NEW YORK – It is a well-known – though questionable – truth in the online community that consumers won’t pay for privacy. Accordingly, most companies regard the entire issue warily, seeing only expensive disclosure requirements, constraints on their ability to collect information about their customers, and a potential source of legal liabilities.
So they consult lawyers and IT risk specialists to consider their options. They write lengthy disclosure statements that cover every possible use of data so that they cannot be sued. They then hand these statements to their marketing departments, who hide them behind little windows in small type.
In general, these companies see consumer data as something that they can use to target ads or offers, or perhaps that they can sell to third parties, but not as something that consumers themselves might want. Of course, this is not an entirely new idea, but most pundits on both sides – privacy advocates and marketers – don’t realize that rather than protecting consumers or hiding from them, companies should be bringing them into the game.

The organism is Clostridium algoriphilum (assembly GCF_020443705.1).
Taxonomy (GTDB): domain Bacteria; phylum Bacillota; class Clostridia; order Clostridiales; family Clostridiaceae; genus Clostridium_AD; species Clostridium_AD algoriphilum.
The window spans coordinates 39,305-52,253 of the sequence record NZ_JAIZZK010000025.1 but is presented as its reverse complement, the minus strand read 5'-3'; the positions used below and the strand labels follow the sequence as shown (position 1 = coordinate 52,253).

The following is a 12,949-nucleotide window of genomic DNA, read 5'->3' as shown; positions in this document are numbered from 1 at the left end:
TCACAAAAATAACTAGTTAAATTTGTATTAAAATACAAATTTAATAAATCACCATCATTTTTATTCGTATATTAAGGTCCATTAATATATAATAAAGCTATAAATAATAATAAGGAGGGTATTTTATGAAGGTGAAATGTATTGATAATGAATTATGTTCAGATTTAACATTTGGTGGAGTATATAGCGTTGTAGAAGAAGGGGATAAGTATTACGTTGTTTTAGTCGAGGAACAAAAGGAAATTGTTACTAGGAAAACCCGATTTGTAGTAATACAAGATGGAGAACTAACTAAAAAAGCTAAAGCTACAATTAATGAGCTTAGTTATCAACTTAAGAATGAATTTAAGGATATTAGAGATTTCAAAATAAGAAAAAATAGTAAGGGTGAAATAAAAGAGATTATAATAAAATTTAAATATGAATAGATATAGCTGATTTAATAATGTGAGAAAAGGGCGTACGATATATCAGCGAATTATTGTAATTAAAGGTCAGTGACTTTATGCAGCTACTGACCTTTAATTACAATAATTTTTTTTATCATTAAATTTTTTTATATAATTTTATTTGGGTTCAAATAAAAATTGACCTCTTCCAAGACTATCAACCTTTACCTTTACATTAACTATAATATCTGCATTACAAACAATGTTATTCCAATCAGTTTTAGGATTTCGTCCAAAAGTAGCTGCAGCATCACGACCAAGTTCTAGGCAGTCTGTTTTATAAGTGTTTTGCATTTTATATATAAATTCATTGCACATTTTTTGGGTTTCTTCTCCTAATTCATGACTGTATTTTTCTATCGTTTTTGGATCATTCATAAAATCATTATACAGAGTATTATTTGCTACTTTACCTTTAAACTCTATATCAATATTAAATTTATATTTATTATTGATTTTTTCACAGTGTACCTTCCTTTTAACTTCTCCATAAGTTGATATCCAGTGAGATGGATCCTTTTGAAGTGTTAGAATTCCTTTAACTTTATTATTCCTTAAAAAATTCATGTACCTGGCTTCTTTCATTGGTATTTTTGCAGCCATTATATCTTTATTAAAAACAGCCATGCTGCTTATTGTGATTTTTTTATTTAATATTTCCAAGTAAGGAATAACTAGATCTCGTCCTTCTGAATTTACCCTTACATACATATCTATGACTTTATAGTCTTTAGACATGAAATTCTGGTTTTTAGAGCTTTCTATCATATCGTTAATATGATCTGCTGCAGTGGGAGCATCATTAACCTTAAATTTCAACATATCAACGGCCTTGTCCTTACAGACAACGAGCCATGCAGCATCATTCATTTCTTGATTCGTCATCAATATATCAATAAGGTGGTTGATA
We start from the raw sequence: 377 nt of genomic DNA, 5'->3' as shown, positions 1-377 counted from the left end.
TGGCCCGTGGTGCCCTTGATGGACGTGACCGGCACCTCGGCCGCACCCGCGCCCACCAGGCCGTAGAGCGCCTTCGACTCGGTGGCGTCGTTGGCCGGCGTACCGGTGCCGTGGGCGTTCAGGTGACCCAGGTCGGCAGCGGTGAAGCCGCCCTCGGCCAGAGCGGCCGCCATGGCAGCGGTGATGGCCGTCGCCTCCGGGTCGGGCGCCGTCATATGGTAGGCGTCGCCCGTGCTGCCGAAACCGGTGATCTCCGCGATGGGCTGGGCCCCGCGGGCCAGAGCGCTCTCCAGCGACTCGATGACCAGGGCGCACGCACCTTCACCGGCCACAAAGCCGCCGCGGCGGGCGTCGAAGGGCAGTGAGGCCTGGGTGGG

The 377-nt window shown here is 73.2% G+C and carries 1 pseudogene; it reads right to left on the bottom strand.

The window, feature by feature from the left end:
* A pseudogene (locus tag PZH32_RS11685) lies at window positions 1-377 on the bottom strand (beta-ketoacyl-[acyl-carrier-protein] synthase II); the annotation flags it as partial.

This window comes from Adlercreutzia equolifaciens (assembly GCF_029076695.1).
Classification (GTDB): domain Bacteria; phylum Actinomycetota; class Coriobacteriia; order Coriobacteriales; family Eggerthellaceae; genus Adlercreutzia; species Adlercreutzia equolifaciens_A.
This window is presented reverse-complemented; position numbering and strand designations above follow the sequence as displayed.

I believe that successful companies will turn personal data into an asset by giving it back to their customers in an enhanced form. I am not sure exactly how this will happen, but current players will either join this revolution or lose out.